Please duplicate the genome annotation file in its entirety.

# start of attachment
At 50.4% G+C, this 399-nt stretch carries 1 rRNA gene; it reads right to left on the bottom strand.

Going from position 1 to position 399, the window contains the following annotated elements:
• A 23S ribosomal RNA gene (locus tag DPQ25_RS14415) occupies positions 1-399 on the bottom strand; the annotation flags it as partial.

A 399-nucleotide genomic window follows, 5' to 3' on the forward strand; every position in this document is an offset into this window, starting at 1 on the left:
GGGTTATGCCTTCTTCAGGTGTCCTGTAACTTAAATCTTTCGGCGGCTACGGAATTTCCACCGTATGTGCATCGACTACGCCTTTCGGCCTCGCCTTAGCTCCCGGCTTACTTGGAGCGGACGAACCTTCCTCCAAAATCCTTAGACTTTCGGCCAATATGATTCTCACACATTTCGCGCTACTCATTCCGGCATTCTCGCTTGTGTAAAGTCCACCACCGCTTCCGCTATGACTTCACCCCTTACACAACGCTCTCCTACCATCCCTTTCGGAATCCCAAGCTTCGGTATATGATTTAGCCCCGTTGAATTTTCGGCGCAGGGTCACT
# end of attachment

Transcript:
At 50.4% G+C, this 399-nt stretch carries 1 rRNA gene; it reads right to left on the bottom strand.

Going from position 1 to position 399, the window contains the following annotated elements:
• A 23S ribosomal RNA gene (locus tag DPQ25_RS14415) occupies positions 1-399 on the bottom strand; the annotation flags it as partial.

A 399-nucleotide genomic window follows, 5' to 3' on the forward strand; every position in this document is an offset into this window, starting at 1 on the left:
GGGTTATGCCTTCTTCAGGTGTCCTGTAACTTAAATCTTTCGGCGGCTACGGAATTTCCACCGTATGTGCATCGACTACGCCTTTCGGCCTCGCCTTAGCTCCCGGCTTACTTGGAGCGGACGAACCTTCCTCCAAAATCCTTAGACTTTCGGCCAATATGATTCTCACACATTTCGCGCTACTCATTCCGGCATTCTCGCTTGTGTAAAGTCCACCACCGCTTCCGCTATGACTTCACCCCTTACACAACGCTCTCCTACCATCCCTTTCGGAATCCCAAGCTTCGGTATATGATTTAGCCCCGTTGAATTTTCGGCGCAGGGTCACT